Dallas — Whatever you might have expected from an a cappella octet—perhaps muchos madrigales—Roomful of Teeth, presented by Dallas Chamber Music Society, defied all expectations Monday night at SMU's Caruth Auditorium.
Roomful is founded on some musical and non-musical traditions from 1160 AD through the experientialists in the 1960s to today’s modernist composers.
Unlike most singing groups, they were dressed with no attempt to look like a uniformly dressed group. Everyone wore something from a different situation: from business dress to a dotted sundress. A fine singer, who was sitting with me, said: “It looks like a rehearsal.” But, unrelated and eclectic dress, along with experimental music, appears to be part of their shtick.
That is soon forgotten when they begin singing, because the performance was quite amazing. They sang music that was highly dissonant, yet tonal in places. In place of a text made of understandable words, they used aspirations without a pitch and various clicks, clucks and sighs, counting numbers out loud that seemed to be architectural measurement and words spoken so quickly and compressed that it sounded like a crowded lobby.
The program notes offer some other unusual vocal techniques they use: Inuit and Korean throat singing, Korean p'ansori singing, yodeling, whispering, Persian classical singing and many other “Vocable effects and Death Metal growls.”
The first half contained an extended work, Caroline Shaw’s Partita. (Here is a link to a performance of Partita on YouTube. Experience it for yourself.)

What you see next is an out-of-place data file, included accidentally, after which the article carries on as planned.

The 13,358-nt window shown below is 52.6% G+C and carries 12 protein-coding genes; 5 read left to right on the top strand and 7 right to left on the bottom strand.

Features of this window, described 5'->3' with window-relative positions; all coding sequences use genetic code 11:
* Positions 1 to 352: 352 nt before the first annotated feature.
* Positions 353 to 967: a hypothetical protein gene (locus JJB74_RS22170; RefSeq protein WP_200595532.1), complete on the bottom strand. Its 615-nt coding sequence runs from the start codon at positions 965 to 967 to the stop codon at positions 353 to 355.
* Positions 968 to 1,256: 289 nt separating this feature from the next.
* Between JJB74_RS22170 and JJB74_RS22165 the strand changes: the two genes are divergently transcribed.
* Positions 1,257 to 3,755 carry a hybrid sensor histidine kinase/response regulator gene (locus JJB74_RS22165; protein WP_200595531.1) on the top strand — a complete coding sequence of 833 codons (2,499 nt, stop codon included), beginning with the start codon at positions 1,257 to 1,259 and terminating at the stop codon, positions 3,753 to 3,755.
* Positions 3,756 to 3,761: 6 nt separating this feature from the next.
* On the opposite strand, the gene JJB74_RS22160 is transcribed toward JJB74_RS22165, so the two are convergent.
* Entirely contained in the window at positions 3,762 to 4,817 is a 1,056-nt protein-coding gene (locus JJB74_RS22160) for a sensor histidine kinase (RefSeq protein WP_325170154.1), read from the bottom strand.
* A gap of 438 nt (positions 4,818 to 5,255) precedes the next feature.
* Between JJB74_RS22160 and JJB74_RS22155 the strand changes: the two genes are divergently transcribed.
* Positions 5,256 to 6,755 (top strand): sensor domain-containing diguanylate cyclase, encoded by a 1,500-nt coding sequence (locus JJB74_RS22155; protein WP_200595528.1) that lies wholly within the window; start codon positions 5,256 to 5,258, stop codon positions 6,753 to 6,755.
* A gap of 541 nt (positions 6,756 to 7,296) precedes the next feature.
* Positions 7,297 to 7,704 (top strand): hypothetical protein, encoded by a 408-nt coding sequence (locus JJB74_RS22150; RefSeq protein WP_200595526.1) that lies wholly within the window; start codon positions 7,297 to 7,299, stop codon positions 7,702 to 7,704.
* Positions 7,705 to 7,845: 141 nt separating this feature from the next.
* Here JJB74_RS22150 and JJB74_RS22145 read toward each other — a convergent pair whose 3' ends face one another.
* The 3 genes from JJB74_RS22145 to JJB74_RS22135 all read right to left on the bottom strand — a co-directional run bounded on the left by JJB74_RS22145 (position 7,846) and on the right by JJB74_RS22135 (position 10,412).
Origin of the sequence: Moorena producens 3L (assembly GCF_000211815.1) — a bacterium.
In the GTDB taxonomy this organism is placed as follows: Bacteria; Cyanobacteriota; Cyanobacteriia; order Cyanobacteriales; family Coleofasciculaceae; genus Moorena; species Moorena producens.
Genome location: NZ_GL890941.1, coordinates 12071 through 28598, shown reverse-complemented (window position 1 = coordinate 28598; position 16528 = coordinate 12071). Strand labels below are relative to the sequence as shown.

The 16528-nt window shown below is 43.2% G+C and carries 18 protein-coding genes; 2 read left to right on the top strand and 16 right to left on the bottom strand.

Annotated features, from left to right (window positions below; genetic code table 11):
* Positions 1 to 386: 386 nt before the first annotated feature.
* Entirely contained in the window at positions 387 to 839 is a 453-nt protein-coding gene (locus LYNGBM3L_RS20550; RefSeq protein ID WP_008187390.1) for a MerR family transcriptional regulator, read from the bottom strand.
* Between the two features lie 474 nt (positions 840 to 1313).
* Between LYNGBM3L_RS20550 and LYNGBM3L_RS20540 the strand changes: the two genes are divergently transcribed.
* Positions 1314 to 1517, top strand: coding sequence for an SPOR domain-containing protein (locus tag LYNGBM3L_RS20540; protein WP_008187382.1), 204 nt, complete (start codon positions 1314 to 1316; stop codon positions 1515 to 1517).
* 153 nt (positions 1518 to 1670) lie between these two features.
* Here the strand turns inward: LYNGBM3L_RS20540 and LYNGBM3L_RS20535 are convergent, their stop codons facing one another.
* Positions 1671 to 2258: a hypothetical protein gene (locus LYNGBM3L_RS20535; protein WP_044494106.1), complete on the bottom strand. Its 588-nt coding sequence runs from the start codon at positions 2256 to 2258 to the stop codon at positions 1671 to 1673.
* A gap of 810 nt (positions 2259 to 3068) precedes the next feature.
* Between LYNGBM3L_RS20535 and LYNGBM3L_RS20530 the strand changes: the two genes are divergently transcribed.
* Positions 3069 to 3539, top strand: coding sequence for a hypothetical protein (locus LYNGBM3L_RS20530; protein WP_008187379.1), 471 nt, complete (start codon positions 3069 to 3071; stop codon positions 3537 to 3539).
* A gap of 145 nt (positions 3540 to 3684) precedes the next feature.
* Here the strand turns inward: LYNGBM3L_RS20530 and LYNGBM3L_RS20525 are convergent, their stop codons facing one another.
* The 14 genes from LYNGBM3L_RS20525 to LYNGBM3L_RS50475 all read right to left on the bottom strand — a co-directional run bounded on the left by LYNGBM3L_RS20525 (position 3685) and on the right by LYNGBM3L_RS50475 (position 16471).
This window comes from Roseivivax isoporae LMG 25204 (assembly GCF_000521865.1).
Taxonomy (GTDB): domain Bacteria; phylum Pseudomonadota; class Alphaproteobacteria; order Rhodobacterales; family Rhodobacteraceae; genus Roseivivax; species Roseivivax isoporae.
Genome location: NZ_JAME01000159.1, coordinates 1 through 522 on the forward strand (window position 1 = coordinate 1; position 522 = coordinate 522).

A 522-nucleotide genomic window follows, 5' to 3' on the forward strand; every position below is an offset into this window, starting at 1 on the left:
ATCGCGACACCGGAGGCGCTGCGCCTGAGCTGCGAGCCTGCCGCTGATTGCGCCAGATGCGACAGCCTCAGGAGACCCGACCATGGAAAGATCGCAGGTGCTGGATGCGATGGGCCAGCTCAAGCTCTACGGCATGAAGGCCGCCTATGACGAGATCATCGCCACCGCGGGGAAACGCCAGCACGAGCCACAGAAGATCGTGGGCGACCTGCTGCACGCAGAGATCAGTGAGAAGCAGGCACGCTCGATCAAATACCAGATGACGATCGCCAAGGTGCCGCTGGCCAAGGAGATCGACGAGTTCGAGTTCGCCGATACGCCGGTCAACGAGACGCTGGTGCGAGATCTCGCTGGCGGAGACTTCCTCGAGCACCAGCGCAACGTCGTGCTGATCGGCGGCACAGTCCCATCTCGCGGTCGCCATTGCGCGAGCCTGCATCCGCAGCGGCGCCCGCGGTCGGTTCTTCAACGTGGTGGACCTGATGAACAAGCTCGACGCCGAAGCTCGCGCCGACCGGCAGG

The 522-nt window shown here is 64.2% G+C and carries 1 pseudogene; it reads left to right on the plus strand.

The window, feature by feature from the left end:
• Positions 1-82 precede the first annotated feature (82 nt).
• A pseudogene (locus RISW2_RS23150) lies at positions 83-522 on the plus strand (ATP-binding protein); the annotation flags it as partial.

Partita won the 2013 Pulitzer Prize for Music. It is based on Baroque suites of dances, the movement had familiar names: Allemande, Sarabande, Courante and Passacaglia. But that is where the similarity ends. All f the techniques mentioned above appeared in this wonderfully strange composition. The Allemande starts off with increasingly fast counting and some Sacred Harp singing. Singing. The passacaglia has the expected repeated chord progression typical of this form, over which we heard a series of what appeared to be variations. Even in the more tonal sections, there are sung wailings and glissandi surrounding the chords. A huge D major chord near the end felt like a blazing musical sunburst.
Each of the pieces on the second half explored different musical effects.
High Done No Why To (2010) by William Brittelle explores the same range of vocal technique and adds a pop or jazz feeling.
Render, by the musical director of the group, Brad Wells, presents a quiet, repeated pattern in the men, sung continuously on “noo.” Over this the women, and occasionally a solo voice, sing a passage that appears, progresses contrapuntally, and then fades out. Anchoring the widespread tonal chords, a basso profundo voice descended to notes in the vicinity of two octaves below middle C. The program notes by the composer states that it is a vision of the afterlife, but it reminded me of the mythical Sirens, luring sailors to their death with mysterious singing.
Cesca's View by Rinde Eckert (2009) is just for the female voices and is filed with Old West style-yodeling for a soloist and then for the full woman’s ensemble.
Suonare/To Sound by Eric Dudley (2010) sounds like what they are singing is out of phase. This is the first time we heard some lovely operatic style singing out of one of the sopranos.
Quizassa by Merrill Garbus (2011) is like folk song that is close to Sacred Harp singing, with the voice driven beyond its natural sound. The fast dance-like beat comes from the ending syllables of the title, and fades into some heavy breathing and pseudo-sexual overlay from the women. It is full of odd meter changes and an upbeat pulse runs through the work.
It, and the entire concert, ended with a scream release that brought the audience to its feet and cheering.
Post Script: Here are some of the musical influences on the music of Room Full of Teeth.